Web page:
Monday, May 15, 2006

Surpised Over Toll Road Opposition?

There's been a lot of debate in recent months over the idea of building toll roads in Utah. The line of UDOT and transportation planners is that this may be the only way we can build the roads we need soon enough, because we'll never get that amount of money through typical taxation.

Public concern with this idea has been voiced frequently, as evidenced by a recent story in the DesNews. Now comes a story that the truckers' association plans to mount a campaign against the idea.

Opposition to such ideas should not be surprising. While we dislike congestion, we seem to dislike paying more money for things even more.

Anthony Downs, senior fellow with the Brookings Institute and one of the foremost and most realistic experts on transportation, notes that the most effective solutions to congestion are ones the public will not accept. He says, "There are only four ways to cope with this problem without restructuring our society (so that everyone doesn't go to work at the same time each day).

"The first way to cope is to build enough roads so that everybody who wants to move at once can do so at high speed. But there are so many people involved we would have to turn each metropolitan area into one giant cement slab ... at enormous expense."

We could "expand off-road public transit so it takes enough people off the roads so that those left could move rapidly. But outside of New York City, very few Americans commute by transit. Only 4.7% did so in 2000, and if we remove those in NYC, it would be 3.5%. Why so few? Too many people live in low-density settlements that cannot be efficiently served by transit."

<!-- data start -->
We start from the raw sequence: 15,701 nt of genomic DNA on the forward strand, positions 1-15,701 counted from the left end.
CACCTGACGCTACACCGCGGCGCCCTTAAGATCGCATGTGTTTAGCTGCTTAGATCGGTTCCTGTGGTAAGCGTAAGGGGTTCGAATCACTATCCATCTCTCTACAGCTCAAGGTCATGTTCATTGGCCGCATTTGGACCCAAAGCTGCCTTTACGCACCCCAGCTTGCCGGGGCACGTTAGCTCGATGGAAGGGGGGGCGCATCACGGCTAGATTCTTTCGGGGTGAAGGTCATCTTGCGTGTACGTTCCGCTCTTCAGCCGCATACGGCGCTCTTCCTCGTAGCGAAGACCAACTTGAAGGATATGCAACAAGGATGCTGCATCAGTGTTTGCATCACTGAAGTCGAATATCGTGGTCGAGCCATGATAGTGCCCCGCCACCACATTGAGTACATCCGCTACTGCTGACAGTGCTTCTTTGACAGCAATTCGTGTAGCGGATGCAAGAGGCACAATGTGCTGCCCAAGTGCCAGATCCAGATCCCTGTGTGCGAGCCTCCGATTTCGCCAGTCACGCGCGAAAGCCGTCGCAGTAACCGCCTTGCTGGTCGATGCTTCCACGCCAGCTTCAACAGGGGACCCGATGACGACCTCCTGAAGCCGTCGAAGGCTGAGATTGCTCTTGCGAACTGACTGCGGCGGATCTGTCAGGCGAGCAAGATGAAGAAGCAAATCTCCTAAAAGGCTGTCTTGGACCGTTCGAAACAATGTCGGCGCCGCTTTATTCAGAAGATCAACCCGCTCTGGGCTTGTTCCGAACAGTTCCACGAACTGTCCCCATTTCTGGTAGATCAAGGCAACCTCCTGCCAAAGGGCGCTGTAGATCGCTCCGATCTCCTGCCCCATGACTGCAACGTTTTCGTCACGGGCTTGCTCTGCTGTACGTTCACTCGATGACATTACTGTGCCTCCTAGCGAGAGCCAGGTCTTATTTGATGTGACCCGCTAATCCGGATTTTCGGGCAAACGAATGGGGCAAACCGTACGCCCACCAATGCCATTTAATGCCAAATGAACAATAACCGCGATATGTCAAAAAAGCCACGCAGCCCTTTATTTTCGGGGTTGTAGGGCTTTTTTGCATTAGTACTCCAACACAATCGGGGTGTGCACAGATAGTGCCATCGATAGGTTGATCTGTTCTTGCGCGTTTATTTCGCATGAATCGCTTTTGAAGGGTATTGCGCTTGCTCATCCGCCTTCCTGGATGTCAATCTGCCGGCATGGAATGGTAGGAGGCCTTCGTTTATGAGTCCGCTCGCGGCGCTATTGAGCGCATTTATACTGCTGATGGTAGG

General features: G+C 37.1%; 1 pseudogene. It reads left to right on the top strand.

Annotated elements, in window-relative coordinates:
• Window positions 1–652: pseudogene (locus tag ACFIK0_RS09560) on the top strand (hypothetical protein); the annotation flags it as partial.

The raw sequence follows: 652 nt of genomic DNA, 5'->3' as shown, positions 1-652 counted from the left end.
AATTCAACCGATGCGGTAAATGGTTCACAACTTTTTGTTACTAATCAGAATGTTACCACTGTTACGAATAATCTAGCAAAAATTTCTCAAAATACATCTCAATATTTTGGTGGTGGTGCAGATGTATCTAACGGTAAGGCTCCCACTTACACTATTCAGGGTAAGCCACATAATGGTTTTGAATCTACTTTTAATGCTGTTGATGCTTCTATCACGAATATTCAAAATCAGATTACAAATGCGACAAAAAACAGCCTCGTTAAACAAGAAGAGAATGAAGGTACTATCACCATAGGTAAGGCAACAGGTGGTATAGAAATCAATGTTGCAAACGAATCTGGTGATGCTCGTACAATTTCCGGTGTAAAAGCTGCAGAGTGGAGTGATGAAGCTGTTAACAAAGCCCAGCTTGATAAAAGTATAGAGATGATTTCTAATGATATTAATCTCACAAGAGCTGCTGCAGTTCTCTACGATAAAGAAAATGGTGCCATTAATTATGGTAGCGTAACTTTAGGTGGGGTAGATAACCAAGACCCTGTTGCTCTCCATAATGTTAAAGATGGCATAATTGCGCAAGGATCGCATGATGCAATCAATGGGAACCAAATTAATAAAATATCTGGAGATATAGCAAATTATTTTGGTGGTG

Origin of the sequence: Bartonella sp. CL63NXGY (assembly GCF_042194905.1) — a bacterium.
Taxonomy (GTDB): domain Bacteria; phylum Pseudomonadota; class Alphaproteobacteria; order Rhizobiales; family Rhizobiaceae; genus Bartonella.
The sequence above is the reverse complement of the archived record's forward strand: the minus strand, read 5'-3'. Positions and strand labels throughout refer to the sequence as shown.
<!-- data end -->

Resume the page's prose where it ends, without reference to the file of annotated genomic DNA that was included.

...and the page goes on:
We could "charge money for driving during peak hours and set the tolls so that enough people would be kept off the roads so those who used them could drive fast. ... But most Americans are against this method (see stories above!)

"The only remaining method of coping is forcing people to wait in line to use the roads during peak hours. That can be defined as traffic congestion. So that is what we have to do, and so do people in every other large metropolitan region in the world. Congestion is the only feasible solution to our basic mobility problems."

So get yourself some books on tape, or find a good friend to share drive-time with, or plan to use your cell-phone for some extra work time. That seems to be all we'll accept, at least for now.


At 3:55 PM, Blogger Tyler Farrer said...

I know the County Commission voted against a fee applied at the DMV because it is "double taxation", but I wonder what they would think about a toll? It could be called a tax, but it positively influences the behavior of the public.

I for one, would support a toll road.

At 6:22 AM, Blogger google_PEAK_OIL said...

Most of the toll road opposition I've seen is in the form of "Those other kids got a free road, why don't we get one? What a jipp!"

There are bigger issues with toll roads that never seem to get much discussion in Utah.

The website has a Road Scholar series of posts dealing with some of those issues.

The most worrisome issue to me is the funding arrangement. Will the state have to effectively co-sign for construction loans with the private company? What then happens if the road fails to collect sufficient tolls to maintain the road and service the debt? The private company could declare bankruptcy and cease to exist, leaving the state with a billion dollar debt and a toll road incapable of attracting enough money to service it.

Toll roads and bridges have a long history of economic failure. A large deviation from predicted traffic due to an energy crisis would make the failure of the road to generate anticipated revenue a certainty.


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